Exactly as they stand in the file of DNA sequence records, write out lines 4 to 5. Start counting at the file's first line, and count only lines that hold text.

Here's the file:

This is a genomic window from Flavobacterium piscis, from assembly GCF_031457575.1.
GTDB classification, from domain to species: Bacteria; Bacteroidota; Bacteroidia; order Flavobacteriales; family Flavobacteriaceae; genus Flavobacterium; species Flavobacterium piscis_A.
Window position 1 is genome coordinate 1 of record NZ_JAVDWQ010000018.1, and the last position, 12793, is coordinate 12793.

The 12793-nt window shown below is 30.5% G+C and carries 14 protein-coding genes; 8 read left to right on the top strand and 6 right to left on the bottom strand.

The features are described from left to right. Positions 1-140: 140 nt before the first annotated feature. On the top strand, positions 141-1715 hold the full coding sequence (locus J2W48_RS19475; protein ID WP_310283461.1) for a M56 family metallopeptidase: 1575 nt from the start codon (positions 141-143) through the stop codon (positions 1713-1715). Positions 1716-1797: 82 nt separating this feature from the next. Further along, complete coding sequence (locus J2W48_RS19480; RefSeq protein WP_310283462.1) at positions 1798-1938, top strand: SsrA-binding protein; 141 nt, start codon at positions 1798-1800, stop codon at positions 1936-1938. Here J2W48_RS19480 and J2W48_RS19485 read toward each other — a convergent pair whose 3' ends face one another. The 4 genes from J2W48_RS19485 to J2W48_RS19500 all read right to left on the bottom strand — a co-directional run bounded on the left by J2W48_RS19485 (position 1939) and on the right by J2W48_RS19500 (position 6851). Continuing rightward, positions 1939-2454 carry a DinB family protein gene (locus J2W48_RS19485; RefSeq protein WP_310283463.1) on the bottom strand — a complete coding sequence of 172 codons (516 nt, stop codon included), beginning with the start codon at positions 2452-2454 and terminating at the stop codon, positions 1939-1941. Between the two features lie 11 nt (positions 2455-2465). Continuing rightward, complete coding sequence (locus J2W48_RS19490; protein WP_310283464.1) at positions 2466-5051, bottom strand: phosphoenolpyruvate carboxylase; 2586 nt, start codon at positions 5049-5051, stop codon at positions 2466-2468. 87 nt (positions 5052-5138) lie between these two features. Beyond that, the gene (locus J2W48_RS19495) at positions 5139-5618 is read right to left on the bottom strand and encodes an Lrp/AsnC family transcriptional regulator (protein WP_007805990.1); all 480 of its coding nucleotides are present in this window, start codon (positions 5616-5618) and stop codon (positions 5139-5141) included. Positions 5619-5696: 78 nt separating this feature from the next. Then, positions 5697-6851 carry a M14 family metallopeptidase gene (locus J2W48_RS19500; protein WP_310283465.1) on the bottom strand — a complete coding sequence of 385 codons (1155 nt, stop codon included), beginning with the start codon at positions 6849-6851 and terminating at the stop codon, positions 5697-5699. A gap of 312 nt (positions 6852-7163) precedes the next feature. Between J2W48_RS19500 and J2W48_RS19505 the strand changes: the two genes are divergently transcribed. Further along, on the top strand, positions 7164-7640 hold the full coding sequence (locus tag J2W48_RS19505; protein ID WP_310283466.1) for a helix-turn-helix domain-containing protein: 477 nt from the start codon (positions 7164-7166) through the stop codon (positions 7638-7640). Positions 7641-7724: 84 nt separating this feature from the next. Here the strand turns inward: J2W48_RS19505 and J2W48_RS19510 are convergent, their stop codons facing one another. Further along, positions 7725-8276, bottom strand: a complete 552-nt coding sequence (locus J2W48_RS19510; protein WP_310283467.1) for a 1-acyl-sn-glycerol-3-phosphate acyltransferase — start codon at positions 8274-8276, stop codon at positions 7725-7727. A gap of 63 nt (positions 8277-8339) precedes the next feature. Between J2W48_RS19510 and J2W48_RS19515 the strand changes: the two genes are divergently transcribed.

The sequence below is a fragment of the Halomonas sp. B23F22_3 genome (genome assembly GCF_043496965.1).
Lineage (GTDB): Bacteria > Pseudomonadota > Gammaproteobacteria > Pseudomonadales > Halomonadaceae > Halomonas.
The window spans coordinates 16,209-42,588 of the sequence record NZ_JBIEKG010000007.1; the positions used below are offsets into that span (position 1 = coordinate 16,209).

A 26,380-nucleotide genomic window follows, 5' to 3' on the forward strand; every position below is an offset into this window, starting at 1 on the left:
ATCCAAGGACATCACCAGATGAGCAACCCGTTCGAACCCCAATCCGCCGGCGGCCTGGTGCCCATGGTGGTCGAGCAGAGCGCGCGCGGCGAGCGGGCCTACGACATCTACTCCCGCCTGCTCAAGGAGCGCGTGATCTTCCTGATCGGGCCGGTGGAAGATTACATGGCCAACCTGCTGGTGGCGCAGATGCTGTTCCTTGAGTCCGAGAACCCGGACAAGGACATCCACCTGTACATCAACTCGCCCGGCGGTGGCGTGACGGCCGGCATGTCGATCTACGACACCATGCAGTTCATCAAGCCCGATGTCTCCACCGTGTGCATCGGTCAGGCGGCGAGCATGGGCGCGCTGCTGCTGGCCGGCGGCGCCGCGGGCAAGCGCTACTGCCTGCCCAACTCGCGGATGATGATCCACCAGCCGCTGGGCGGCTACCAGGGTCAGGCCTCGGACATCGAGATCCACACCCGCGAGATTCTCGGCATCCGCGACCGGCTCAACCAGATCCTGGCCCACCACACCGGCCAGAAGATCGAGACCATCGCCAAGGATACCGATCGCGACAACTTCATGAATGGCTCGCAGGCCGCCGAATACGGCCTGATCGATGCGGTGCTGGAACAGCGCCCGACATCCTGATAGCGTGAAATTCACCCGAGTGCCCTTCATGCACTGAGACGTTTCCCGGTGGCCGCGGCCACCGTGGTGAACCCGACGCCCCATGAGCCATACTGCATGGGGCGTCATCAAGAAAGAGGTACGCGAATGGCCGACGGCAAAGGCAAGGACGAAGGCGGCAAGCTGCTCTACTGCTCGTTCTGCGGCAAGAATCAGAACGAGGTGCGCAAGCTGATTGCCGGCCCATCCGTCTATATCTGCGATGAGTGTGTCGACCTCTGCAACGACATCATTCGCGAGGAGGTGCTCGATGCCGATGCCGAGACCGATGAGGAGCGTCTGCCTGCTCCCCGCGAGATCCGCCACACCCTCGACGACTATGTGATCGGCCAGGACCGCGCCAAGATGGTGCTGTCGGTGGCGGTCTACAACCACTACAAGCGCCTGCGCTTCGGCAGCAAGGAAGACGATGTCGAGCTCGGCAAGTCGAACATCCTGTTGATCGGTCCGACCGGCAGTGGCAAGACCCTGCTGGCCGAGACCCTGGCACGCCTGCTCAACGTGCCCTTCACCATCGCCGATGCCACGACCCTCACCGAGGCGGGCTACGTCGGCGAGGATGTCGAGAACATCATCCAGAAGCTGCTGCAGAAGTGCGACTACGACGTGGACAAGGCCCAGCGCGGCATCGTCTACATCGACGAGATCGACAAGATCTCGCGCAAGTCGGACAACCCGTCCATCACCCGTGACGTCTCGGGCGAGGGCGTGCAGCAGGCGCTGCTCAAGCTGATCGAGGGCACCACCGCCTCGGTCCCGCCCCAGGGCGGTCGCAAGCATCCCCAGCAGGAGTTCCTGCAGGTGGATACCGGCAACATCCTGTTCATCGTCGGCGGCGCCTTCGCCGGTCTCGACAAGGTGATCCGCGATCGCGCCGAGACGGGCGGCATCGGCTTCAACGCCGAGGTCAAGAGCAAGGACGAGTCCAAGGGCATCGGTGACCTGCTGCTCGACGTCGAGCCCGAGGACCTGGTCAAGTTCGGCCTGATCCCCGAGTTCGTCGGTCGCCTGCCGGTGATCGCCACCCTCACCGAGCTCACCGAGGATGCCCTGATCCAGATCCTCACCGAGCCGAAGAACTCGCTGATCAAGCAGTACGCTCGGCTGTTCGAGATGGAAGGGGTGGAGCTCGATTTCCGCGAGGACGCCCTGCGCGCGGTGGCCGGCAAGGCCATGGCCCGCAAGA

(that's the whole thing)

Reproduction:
The 12793-nt window shown below is 30.5% G+C and carries 14 protein-coding genes; 8 read left to right on the top strand and 6 right to left on the bottom strand.

The features are described from left to right. Positions 1-140: 140 nt before the first annotated feature. On the top strand, positions 141-1715 hold the full coding sequence (locus J2W48_RS19475; protein ID WP_310283461.1) for a M56 family metallopeptidase: 1575 nt from the start codon (positions 141-143) through the stop codon (positions 1713-1715). Positions 1716-1797: 82 nt separating this feature from the next. Further along, complete coding sequence (locus J2W48_RS19480; RefSeq protein WP_310283462.1) at positions 1798-1938, top strand: SsrA-binding protein; 141 nt, start codon at positions 1798-1800, stop codon at positions 1936-1938. Here J2W48_RS19480 and J2W48_RS19485 read toward each other — a convergent pair whose 3' ends face one another. The 4 genes from J2W48_RS19485 to J2W48_RS19500 all read right to left on the bottom strand — a co-directional run bounded on the left by J2W48_RS19485 (position 1939) and on the right by J2W48_RS19500 (position 6851). Continuing rightward, positions 1939-2454 carry a DinB family protein gene (locus J2W48_RS19485; RefSeq protein WP_310283463.1) on the bottom strand — a complete coding sequence of 172 codons (516 nt, stop codon included), beginning with the start codon at positions 2452-2454 and terminating at the stop codon, positions 1939-1941. Between the two features lie 11 nt (positions 2455-2465). Continuing rightward, complete coding sequence (locus J2W48_RS19490; protein WP_310283464.1) at positions 2466-5051, bottom strand: phosphoenolpyruvate carboxylase; 2586 nt, start codon at positions 5049-5051, stop codon at positions 2466-2468. 87 nt (positions 5052-5138) lie between these two features. Beyond that, the gene (locus J2W48_RS19495) at positions 5139-5618 is read right to left on the bottom strand and encodes an Lrp/AsnC family transcriptional regulator (protein WP_007805990.1); all 480 of its coding nucleotides are present in this window, start codon (positions 5616-5618) and stop codon (positions 5139-5141) included. Positions 5619-5696: 78 nt separating this feature from the next. Then, positions 5697-6851 carry a M14 family metallopeptidase gene (locus J2W48_RS19500; protein WP_310283465.1) on the bottom strand — a complete coding sequence of 385 codons (1155 nt, stop codon included), beginning with the start codon at positions 6849-6851 and terminating at the stop codon, positions 5697-5699. A gap of 312 nt (positions 6852-7163) precedes the next feature. Between J2W48_RS19500 and J2W48_RS19505 the strand changes: the two genes are divergently transcribed. Further along, on the top strand, positions 7164-7640 hold the full coding sequence (locus tag J2W48_RS19505; protein ID WP_310283466.1) for a helix-turn-helix domain-containing protein: 477 nt from the start codon (positions 7164-7166) through the stop codon (positions 7638-7640). Positions 7641-7724: 84 nt separating this feature from the next. Here the strand turns inward: J2W48_RS19505 and J2W48_RS19510 are convergent, their stop codons facing one another. Further along, positions 7725-8276, bottom strand: a complete 552-nt coding sequence (locus J2W48_RS19510; protein WP_310283467.1) for a 1-acyl-sn-glycerol-3-phosphate acyltransferase — start codon at positions 8274-8276, stop codon at positions 7725-7727. A gap of 63 nt (positions 8277-8339) precedes the next feature. Between J2W48_RS19510 and J2W48_RS19515 the strand changes: the two genes are divergently transcribed.